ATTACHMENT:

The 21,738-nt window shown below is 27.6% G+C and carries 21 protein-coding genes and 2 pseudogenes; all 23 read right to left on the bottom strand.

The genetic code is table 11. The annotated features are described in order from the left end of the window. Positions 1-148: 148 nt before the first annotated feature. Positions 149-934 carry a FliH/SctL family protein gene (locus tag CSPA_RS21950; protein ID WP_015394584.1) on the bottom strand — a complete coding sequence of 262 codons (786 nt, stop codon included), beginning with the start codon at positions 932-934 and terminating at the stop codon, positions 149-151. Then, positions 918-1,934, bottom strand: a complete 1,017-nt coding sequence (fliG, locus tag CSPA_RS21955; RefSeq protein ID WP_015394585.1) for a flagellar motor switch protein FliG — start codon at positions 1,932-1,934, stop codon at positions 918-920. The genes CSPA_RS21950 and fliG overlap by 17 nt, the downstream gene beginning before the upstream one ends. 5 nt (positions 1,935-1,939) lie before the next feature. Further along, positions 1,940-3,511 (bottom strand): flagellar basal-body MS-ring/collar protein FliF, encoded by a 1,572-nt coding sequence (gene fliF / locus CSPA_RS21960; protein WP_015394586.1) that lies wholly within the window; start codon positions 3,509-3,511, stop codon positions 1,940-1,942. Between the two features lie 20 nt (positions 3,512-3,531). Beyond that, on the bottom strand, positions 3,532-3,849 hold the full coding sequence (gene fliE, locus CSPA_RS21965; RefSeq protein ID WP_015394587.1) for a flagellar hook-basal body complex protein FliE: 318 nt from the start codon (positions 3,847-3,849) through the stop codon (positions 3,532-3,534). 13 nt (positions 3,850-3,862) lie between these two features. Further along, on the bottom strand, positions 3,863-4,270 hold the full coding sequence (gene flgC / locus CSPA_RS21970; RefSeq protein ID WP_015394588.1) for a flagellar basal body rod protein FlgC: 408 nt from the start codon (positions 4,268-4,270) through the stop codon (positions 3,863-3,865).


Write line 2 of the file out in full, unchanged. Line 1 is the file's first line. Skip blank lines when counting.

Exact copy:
The genetic code is table 11. The annotated features are described in order from the left end of the window. Positions 1-148: 148 nt before the first annotated feature. Positions 149-934 carry a FliH/SctL family protein gene (locus tag CSPA_RS21950; protein ID WP_015394584.1) on the bottom strand — a complete coding sequence of 262 codons (786 nt, stop codon included), beginning with the start codon at positions 932-934 and terminating at the stop codon, positions 149-151. Then, positions 918-1,934, bottom strand: a complete 1,017-nt coding sequence (fliG, locus tag CSPA_RS21955; RefSeq protein ID WP_015394585.1) for a flagellar motor switch protein FliG — start codon at positions 1,932-1,934, stop codon at positions 918-920. The genes CSPA_RS21950 and fliG overlap by 17 nt, the downstream gene beginning before the upstream one ends. 5 nt (positions 1,935-1,939) lie before the next feature. Further along, positions 1,940-3,511 (bottom strand): flagellar basal-body MS-ring/collar protein FliF, encoded by a 1,572-nt coding sequence (gene fliF / locus CSPA_RS21960; protein WP_015394586.1) that lies wholly within the window; start codon positions 3,509-3,511, stop codon positions 1,940-1,942. Between the two features lie 20 nt (positions 3,512-3,531). Beyond that, on the bottom strand, positions 3,532-3,849 hold the full coding sequence (gene fliE, locus CSPA_RS21965; RefSeq protein ID WP_015394587.1) for a flagellar hook-basal body complex protein FliE: 318 nt from the start codon (positions 3,847-3,849) through the stop codon (positions 3,532-3,534). 13 nt (positions 3,850-3,862) lie between these two features. Further along, on the bottom strand, positions 3,863-4,270 hold the full coding sequence (gene flgC / locus CSPA_RS21970; RefSeq protein ID WP_015394588.1) for a flagellar basal body rod protein FlgC: 408 nt from the start codon (positions 4,268-4,270) through the stop codon (positions 3,863-3,865).